Decisions, decisions

It’s that time of year when up and down the country parents are visiting school Open Days making decisions about the next steps for their child.  In my experience, having worked in many different schools, one size doesn’t fit all when making that such an important choice of the best school for a child.

Like choosing a house or a holiday, you do the research, you can assimilate the reviews but ultimately you often make a decision on gut instinct …. you choose what feels right.  No one knows their child better than a parent, and schools know about education!   A quality education is so important and one of the greatest gifts a parent can give to their child; it prepares their pathway for the future, helps to shape their character and paves the way to adulthood.  Undoubtedly therefore the decision of where to go, and when, has huge significance and resonance for families.

Most Heads would agree that parents can be swayed by kudos and league tables, although these can be an unreliable benchmark for a child. There are around 2,500 independent schools in the UK and they vary in terms of fees, facilities, performance, ethos and values.  Parents should be guided by instinct and knowledge of their own children, not driven solely by statistics or influenced by others – every child is different, hence ‘one size does not fit all.’

So at this crucial time of researching options, what should parents look for?

Whatever maybe said, it is academic success that parents invariably want, as well as the pastoral, cultural and sporting benefits. ‘Value added’ should be the driver however – how schools raise the relative academic performance of their pupils over the years. In the independent sector, like here at Westholme, we place much emphasis on personal development too. The building of character and positive attributes are as important in life as academic results and these qualities are developed through a range of experiences including sport, drama, music, outdoor adventure and similar activities.  Such enrichment opportunities help children learn to work in teams, build resilience, tolerance and respect, as well as discovering new talents.

Word of mouth recommendation and reviews are useful, but parents should be wary that sometimes people only comment with dissatisfaction and many happy parents are simply satisfied and content!  Open days are key, but an individual tour, seeing a school in its everyday mode is equally valuable.  Following a school or Head on social media and reviewing their online presence and website nowadays are also very illuminating.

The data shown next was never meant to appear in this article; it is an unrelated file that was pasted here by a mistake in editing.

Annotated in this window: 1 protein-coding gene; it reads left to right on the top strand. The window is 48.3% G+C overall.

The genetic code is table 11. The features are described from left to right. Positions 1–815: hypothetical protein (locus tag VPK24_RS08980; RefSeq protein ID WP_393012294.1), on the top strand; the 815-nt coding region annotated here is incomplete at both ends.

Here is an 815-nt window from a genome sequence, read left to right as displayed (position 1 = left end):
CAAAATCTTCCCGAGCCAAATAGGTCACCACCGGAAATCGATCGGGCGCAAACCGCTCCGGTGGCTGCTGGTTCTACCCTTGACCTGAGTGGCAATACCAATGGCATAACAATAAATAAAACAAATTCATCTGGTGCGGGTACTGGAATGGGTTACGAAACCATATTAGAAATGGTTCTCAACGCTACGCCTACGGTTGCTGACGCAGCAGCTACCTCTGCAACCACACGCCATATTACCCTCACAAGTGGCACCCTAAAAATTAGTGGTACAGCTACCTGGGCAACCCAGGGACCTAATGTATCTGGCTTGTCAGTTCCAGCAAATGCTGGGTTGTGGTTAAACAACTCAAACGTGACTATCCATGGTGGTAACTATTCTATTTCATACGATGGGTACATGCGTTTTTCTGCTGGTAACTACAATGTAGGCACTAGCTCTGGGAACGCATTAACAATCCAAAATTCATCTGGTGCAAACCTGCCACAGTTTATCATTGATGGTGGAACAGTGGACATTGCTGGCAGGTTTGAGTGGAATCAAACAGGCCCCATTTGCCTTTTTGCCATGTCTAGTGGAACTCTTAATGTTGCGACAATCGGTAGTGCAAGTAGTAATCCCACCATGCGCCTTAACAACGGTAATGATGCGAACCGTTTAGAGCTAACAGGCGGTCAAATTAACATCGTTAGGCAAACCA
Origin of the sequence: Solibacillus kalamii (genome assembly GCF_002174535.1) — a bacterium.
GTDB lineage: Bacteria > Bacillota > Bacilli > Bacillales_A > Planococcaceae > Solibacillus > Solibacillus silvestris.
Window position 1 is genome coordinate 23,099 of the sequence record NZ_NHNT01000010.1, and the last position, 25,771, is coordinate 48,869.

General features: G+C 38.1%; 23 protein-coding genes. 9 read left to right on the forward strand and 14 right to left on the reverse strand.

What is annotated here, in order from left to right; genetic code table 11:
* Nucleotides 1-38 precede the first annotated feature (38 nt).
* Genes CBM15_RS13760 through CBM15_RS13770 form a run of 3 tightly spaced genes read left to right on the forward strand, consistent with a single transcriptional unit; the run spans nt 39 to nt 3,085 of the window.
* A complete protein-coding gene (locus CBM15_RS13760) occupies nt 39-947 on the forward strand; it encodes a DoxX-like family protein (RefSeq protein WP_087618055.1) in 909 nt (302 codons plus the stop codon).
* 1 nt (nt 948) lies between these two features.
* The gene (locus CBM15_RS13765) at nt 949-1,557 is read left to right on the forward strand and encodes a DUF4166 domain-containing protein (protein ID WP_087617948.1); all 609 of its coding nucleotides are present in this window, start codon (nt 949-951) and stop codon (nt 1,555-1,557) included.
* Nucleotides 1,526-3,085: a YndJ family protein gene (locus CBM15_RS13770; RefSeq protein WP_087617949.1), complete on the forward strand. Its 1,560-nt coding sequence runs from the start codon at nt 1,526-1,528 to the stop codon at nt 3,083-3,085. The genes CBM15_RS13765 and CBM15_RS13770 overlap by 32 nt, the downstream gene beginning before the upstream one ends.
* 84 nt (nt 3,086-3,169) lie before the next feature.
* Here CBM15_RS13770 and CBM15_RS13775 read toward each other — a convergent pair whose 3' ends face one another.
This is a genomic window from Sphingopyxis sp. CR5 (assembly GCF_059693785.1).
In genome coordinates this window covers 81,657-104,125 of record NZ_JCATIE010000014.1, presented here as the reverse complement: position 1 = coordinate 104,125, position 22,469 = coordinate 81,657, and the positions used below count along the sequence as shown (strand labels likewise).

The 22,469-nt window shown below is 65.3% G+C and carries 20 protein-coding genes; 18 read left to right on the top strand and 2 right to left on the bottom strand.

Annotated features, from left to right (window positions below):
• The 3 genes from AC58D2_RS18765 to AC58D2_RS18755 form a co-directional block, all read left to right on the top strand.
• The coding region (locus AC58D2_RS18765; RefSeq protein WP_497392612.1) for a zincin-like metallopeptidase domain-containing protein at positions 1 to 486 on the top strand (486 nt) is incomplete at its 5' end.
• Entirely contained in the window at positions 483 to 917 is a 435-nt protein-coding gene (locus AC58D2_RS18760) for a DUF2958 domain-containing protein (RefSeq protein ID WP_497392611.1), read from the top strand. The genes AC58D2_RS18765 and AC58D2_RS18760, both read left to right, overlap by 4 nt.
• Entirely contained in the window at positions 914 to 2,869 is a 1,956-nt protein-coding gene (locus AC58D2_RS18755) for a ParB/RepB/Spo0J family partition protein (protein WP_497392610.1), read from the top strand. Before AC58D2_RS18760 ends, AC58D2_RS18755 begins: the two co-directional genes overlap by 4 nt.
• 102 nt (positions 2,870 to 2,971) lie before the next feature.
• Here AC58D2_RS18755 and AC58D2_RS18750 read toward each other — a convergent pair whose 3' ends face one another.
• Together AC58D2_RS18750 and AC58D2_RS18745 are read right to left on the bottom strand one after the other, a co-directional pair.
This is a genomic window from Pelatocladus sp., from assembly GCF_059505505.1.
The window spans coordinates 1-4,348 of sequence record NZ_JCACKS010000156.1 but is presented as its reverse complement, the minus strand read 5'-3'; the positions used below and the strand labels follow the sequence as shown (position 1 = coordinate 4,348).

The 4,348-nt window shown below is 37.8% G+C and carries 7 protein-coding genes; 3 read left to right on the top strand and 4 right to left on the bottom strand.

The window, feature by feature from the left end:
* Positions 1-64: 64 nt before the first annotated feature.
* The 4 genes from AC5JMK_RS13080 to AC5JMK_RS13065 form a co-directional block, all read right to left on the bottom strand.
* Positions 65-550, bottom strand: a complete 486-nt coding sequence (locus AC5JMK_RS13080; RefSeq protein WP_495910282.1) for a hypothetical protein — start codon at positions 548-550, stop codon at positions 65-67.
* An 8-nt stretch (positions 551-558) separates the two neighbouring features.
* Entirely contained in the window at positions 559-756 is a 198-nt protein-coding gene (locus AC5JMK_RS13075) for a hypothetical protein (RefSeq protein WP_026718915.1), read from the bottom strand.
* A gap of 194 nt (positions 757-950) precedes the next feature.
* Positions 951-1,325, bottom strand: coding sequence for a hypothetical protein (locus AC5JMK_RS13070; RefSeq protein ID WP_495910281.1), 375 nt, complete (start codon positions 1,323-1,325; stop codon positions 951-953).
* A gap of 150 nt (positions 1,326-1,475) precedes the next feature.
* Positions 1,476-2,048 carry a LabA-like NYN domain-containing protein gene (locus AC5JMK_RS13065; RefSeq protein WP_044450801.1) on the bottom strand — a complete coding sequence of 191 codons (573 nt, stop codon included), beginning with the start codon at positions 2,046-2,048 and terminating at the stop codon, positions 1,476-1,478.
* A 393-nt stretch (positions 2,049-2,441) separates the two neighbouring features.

No two schools are the same so it’s important to think carefully about the differences and, putting aside your own aspirations for a moment, consider what it is your child would get from each particular school environment.

At Westholme I love the individuality of our students – they are interested and interesting!  Life is not easy for young people today, and for this reason it is also hugely important to consider a school’s pastoral care provision. Most schools say they educate the whole child; but check what schools actually offer to support children with friendships, with their mental health and wellbeing, and with navigating the complexities of our times.

So whether families are looking at the traditional school entry points at Reception, Year 7 and Lower Sixth or even considering a change at any stage – there is no substitute for thorough research nor is there a replacement for that instinctive connection, that feeling, where you know your child will thrive and flourish.

Lynne M Horner


7th November 2019

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